IOM spearheading $5.2 million diaspora investment project in Africa


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The International Organization for Migration (IOM), The African Development Bank, and the African Union Commission (AUC) have started implementing a $5.2 million project to strengthen investment, human capital, and philanthropic engagement from the diaspora in eight African countries.

This follows the signing of a protocol agreement in Addis Ababa, Ethiopia in December 2023 to support the ‘’Streamlining Diaspora Engagement to Catalyze Private Investments and Entrepreneurship for Enhanced Resilience’’ (SDE4R) project. The target countries are The Gambia, Liberia, Madagascar, Mali, Somalia, South Sudan, Togo and Zimbabwe.

The project will assist the recipient countries to identify the best methods for effectively mobilizing the human and financial capital of the diaspora, either to support socioeconomic development by reviving the domestic private sector, or recovery from political or humanitarian crisis by leveraging the expertise and networks of Diaspora groups.

Mr. Lamin Drammeh, African Development Bank Deputy Acting Division Manager, Financial Intermediation and Inclusion Division said the design of the project benefited from a very close and fruitful collaboration between the Bank, the International Organization for Migration (IOM), the African Union Commission (AUC) as well as other domestic specialized stakeholders from the beneficiary countries.

He added: “This multi-country intervention will contribute towards strengthening private sector development, which will foster economic growth as well as socioeconomic resilience in the beneficiary countries while enhancing business development by leveraging diaspora-oriented financing opportunities and tools and entrepreneurship initiatives.”

The project is further expected to contribute to reinforcing the socioeconomic resilience of vulnerable populations, particularly women, youth, rural dwellers, and forcibly displaced populations, through diaspora-related humanitarian, educational, health, and other resilience-building support and temporary return of skilled and qualified diaspora members.

Ms. Angela Naa Afoley, Head of Division of the African Union Commission’s Citizens and Diaspora Organization Directorate, underscored the timeliness of the agreement saying it allows them to embark on a journey that promises to bridge the gap between the diaspora and local economies, leveraging the expertise and capital of both, to catalyze transformative change. She added that by streamlining processes, reducing barriers, and providing strategic support, the SDE4R project will unlock new investment opportunities, spur entrepreneurial ventures, and ultimately enhance the resilience of communities, nations, and the continent.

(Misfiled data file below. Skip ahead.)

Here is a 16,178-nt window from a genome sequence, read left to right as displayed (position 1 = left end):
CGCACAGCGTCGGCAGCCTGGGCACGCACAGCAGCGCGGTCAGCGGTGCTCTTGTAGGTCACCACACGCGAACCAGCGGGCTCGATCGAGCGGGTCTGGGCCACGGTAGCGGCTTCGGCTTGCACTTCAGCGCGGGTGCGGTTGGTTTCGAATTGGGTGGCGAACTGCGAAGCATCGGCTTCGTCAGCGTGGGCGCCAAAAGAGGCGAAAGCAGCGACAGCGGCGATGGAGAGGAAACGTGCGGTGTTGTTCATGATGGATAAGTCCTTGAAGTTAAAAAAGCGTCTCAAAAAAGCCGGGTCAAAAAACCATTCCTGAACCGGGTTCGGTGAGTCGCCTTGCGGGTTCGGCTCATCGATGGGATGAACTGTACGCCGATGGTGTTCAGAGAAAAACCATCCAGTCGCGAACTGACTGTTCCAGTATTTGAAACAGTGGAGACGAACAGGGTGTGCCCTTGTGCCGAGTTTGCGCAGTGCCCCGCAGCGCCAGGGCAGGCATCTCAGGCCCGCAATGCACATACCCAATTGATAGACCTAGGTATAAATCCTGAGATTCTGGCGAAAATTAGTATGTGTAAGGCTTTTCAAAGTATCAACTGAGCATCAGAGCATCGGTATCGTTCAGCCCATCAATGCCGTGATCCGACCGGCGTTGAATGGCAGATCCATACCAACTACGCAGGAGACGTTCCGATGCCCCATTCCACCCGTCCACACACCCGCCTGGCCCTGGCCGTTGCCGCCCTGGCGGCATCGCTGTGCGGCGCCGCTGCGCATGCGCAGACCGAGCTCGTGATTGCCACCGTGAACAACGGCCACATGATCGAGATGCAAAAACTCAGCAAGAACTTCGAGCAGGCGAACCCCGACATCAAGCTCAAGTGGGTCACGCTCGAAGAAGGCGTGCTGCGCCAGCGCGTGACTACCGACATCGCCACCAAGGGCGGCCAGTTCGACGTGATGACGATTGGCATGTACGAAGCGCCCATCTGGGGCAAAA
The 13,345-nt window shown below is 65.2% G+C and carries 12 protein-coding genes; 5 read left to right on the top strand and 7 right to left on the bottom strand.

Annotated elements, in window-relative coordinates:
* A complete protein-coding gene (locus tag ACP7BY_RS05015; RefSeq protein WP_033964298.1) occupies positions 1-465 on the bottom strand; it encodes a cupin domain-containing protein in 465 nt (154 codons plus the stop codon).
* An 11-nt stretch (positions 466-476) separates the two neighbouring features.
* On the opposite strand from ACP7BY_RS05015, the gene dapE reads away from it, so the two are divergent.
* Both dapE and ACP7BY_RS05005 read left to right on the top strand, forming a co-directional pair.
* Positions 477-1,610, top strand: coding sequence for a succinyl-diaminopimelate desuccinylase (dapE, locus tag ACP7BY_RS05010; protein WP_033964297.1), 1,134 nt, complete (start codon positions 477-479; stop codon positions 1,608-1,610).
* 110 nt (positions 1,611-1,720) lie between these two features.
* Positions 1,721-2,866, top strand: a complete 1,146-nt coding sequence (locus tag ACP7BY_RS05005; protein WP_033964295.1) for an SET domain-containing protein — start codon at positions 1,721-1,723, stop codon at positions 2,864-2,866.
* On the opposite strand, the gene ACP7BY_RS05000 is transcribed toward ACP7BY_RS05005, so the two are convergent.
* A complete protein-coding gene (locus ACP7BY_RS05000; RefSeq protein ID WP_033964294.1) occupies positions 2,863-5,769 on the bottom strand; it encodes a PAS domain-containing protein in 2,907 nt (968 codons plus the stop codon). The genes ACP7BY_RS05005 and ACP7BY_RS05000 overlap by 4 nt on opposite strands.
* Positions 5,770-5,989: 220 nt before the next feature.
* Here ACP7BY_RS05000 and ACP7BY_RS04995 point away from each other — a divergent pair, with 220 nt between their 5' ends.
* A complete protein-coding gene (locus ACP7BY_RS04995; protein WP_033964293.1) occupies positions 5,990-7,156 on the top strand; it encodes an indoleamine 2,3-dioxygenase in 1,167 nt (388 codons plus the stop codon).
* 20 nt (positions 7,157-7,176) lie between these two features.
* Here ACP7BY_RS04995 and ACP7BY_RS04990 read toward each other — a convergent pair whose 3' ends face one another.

Ms. Mariama Cisse Mohamed, Director of the IOM Special Liaison Office in Addis Ababa said the project aligned with her organisation’s mandate to promote socio-economic development through migration while providing humanitarian assistance to migrants in need, including refugees and internally displaced populations. “As such, IOM will leverage its achievements, tools, methodologies, and existing partnerships with various entities, including the African Union Commission and the African Development Bank, to catalyze the diaspora’s contribution to private sector development and humanitarian action in the target countries.”

In addition to governments of the eight target countries, the project is expected to have 10,000 direct beneficiaries and 40,000 indirect beneficiaries in communities affected by conflict, climate change, and other humanitarian and environmental disasters.

The Bank approved the SDE4R project on 4 July 2023, with funding from its Transition Support Facility (TSF). The International Organization for Migration will implement the project over three years with strategic oversight, guidance, and advisory from the African Union Commission. This is a concrete example of a Humanitarian-Development-Peace (HDP) Nexus partnership focused on the implementation of strategic frameworks and shared priorities.

An estimated 160 million Africans are in the diaspora; the nearly $96 billion they remitted to the continent in 2021 far exceeded the $35 billion in official development assistance that flowed into Africa in the same year.